Email This Story

Subject:
Recipient's Email:
Sender's Email:
captcha eb415810172c4045be70bd495ca493df
Enter text seen above:


Kansas lawmakers slam federal health care law

WICHITA, Kan. (AP) -- Members of Kansas' all-Republican congressional delegation seem to agree the coming weeks are critical to the future of the federal health care law. They're less certain about how to stop it.

In a session titled "Over the Cliff -- Digging in on Taxes," U.S. Rep. Lynn Jenkins told the Kansas Independent Oil and Gas Association on Monday that Republicans have two upcoming "pressure points" -- defund the government and refuse to raise the debt ceiling. But the likelihood of the Congress agreeing on the priorities is next to none, she said.

"So I think we are looking at a continuing resolution which would fund the government," she said. "And I don't know if Republicans, any of us, are real thrilled about continuing the priorities of this administration in that continuing resolution."

She said Republicans agree the debt ceiling has got to be raised for a few more years to balance the budget, but ultimately, they want to fix the tax code and what they say are driving the country's debt, Medicare and the health care law, she told the crowd at the group's annual convention in Wichita.

Enrollment for the health law's new coverage options starts Oct. 1, and benefits kick in Jan. 1.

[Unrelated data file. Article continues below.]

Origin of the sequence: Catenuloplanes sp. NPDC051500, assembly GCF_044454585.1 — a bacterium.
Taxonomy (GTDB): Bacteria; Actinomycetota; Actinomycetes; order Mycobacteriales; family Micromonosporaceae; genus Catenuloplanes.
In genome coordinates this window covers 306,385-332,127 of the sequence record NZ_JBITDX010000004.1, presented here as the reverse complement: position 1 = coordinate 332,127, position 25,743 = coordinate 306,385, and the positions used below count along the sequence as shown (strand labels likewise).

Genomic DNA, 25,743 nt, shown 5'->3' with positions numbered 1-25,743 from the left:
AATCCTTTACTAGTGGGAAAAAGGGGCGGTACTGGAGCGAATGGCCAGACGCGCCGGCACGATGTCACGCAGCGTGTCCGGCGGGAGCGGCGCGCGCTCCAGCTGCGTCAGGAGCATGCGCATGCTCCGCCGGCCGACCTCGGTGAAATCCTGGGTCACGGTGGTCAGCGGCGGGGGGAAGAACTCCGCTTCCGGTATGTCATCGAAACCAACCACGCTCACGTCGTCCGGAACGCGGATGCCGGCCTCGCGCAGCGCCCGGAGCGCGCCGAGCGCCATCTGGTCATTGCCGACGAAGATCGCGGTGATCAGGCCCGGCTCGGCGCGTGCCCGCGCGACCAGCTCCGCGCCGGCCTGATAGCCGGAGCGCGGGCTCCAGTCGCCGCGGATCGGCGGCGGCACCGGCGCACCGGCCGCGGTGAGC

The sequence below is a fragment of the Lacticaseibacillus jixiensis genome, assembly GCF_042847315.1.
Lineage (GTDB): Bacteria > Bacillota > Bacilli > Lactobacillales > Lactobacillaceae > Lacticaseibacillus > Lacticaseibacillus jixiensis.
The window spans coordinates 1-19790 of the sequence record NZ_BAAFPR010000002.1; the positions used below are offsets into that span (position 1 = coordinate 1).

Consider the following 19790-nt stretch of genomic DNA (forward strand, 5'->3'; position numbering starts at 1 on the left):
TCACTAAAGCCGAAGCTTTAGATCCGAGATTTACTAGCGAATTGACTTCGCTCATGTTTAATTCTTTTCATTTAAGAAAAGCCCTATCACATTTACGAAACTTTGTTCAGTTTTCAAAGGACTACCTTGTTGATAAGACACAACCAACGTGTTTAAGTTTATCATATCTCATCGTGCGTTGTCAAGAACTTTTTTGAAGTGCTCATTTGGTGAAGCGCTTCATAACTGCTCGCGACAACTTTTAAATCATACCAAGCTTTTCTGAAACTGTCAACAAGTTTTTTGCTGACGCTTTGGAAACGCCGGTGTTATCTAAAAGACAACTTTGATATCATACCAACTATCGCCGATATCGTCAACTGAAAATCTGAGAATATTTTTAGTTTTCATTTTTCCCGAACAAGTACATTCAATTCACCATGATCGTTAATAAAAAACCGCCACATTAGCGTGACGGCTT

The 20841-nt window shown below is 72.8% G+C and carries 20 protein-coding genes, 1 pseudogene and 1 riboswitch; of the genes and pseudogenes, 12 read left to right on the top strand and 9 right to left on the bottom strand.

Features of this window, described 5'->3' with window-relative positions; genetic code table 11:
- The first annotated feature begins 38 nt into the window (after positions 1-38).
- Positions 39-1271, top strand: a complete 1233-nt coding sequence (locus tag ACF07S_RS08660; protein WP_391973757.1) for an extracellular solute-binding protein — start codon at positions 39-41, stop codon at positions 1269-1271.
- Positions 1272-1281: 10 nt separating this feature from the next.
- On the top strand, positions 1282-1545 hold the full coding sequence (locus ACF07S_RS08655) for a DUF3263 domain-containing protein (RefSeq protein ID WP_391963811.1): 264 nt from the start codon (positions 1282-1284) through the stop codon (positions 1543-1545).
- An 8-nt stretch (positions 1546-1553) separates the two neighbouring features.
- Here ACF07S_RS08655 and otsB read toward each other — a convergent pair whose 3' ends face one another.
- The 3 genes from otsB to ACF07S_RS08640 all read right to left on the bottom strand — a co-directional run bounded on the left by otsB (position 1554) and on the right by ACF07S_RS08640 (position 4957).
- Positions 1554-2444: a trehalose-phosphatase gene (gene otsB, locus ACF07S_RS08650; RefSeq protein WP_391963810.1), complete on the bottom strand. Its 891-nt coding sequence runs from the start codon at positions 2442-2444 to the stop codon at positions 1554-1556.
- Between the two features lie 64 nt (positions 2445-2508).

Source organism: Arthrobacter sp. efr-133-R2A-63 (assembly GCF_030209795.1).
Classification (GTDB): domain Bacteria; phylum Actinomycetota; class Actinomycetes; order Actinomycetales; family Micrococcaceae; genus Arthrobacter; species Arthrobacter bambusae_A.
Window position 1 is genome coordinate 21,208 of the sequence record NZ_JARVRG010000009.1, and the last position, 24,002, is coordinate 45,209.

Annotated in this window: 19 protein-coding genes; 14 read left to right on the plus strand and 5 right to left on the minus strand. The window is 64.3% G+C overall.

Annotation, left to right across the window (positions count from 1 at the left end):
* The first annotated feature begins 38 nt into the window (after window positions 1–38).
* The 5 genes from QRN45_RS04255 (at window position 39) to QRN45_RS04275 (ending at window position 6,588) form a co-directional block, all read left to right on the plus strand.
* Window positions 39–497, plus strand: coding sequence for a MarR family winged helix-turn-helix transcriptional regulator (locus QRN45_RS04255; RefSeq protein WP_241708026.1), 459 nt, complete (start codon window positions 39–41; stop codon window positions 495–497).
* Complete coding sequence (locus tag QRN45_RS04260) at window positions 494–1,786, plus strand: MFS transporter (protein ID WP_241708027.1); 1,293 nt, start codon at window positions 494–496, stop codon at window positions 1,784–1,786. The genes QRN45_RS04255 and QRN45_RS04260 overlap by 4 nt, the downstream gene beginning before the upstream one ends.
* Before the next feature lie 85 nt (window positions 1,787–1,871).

U.S. Rep. Tim Huelskamp said the health care law is not ready to be implemented and is holding back economic growth.

"I don't believe in shutting down the government, but I do believe in shutting down Obamacare," he said.

He urged the independent oil and gas producers in the crowd to tell people in Washington how the law affects small businesses.

"Hey, we have five weeks before this thing kicks in," Huelskamp said.

Sen. Pat Roberts said he's working to obtain support for legislation that would delay the law's implementation, saying that it's difficult to take away a subsidy once it's been granted.

And U.S. Rep Mike Pompeo said that Republicans will do what it takes to stop the law.

"If that means that we come to a point where we have to stand there and have a few days when the government is 'shutdown' so be it. It's fine with me. It is not my goal," he said, adding he didn't know if that would get them much and it could leave them in a worse position.